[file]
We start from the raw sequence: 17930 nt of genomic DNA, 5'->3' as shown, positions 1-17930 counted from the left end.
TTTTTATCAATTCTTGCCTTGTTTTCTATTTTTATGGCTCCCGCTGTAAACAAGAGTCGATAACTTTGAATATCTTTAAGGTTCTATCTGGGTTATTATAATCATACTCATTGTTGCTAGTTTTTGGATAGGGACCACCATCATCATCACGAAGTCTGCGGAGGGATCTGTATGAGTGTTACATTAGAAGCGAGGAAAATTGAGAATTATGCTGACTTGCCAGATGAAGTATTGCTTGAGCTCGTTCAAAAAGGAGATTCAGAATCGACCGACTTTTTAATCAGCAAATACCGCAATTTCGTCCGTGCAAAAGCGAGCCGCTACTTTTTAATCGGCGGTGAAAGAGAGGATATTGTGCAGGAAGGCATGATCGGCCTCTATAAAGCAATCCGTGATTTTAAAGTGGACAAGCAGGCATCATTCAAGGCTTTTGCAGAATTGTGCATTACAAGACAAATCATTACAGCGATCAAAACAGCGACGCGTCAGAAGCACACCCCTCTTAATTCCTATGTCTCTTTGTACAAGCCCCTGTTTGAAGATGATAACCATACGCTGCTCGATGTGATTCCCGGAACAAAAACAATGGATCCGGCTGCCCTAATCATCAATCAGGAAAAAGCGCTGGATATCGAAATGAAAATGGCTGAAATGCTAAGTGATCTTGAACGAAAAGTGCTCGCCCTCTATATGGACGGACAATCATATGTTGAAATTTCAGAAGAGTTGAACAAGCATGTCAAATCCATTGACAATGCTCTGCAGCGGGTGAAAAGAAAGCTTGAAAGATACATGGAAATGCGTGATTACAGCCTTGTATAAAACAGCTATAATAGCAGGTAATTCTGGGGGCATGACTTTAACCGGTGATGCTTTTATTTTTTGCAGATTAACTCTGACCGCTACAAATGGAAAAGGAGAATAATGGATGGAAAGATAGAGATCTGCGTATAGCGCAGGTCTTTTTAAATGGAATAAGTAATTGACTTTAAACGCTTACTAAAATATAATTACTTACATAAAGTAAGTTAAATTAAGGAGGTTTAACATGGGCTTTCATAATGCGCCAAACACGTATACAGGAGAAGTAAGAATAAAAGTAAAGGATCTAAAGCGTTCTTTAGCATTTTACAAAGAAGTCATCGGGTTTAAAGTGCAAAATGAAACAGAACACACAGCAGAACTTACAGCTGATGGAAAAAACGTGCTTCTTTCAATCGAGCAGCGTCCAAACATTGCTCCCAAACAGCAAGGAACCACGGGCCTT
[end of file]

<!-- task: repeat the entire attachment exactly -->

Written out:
We start from the raw sequence: 17930 nt of genomic DNA, 5'->3' as shown, positions 1-17930 counted from the left end.
TTTTTATCAATTCTTGCCTTGTTTTCTATTTTTATGGCTCCCGCTGTAAACAAGAGTCGATAACTTTGAATATCTTTAAGGTTCTATCTGGGTTATTATAATCATACTCATTGTTGCTAGTTTTTGGATAGGGACCACCATCATCATCACGAAGTCTGCGGAGGGATCTGTATGAGTGTTACATTAGAAGCGAGGAAAATTGAGAATTATGCTGACTTGCCAGATGAAGTATTGCTTGAGCTCGTTCAAAAAGGAGATTCAGAATCGACCGACTTTTTAATCAGCAAATACCGCAATTTCGTCCGTGCAAAAGCGAGCCGCTACTTTTTAATCGGCGGTGAAAGAGAGGATATTGTGCAGGAAGGCATGATCGGCCTCTATAAAGCAATCCGTGATTTTAAAGTGGACAAGCAGGCATCATTCAAGGCTTTTGCAGAATTGTGCATTACAAGACAAATCATTACAGCGATCAAAACAGCGACGCGTCAGAAGCACACCCCTCTTAATTCCTATGTCTCTTTGTACAAGCCCCTGTTTGAAGATGATAACCATACGCTGCTCGATGTGATTCCCGGAACAAAAACAATGGATCCGGCTGCCCTAATCATCAATCAGGAAAAAGCGCTGGATATCGAAATGAAAATGGCTGAAATGCTAAGTGATCTTGAACGAAAAGTGCTCGCCCTCTATATGGACGGACAATCATATGTTGAAATTTCAGAAGAGTTGAACAAGCATGTCAAATCCATTGACAATGCTCTGCAGCGGGTGAAAAGAAAGCTTGAAAGATACATGGAAATGCGTGATTACAGCCTTGTATAAAACAGCTATAATAGCAGGTAATTCTGGGGGCATGACTTTAACCGGTGATGCTTTTATTTTTTGCAGATTAACTCTGACCGCTACAAATGGAAAAGGAGAATAATGGATGGAAAGATAGAGATCTGCGTATAGCGCAGGTCTTTTTAAATGGAATAAGTAATTGACTTTAAACGCTTACTAAAATATAATTACTTACATAAAGTAAGTTAAATTAAGGAGGTTTAACATGGGCTTTCATAATGCGCCAAACACGTATACAGGAGAAGTAAGAATAAAAGTAAAGGATCTAAAGCGTTCTTTAGCATTTTACAAAGAAGTCATCGGGTTTAAAGTGCAAAATGAAACAGAACACACAGCAGAACTTACAGCTGATGGAAAAAACGTGCTTCTTTCAATCGAGCAGCGTCCAAACATTGCTCCCAAACAGCAAGGAACCACGGGCCTT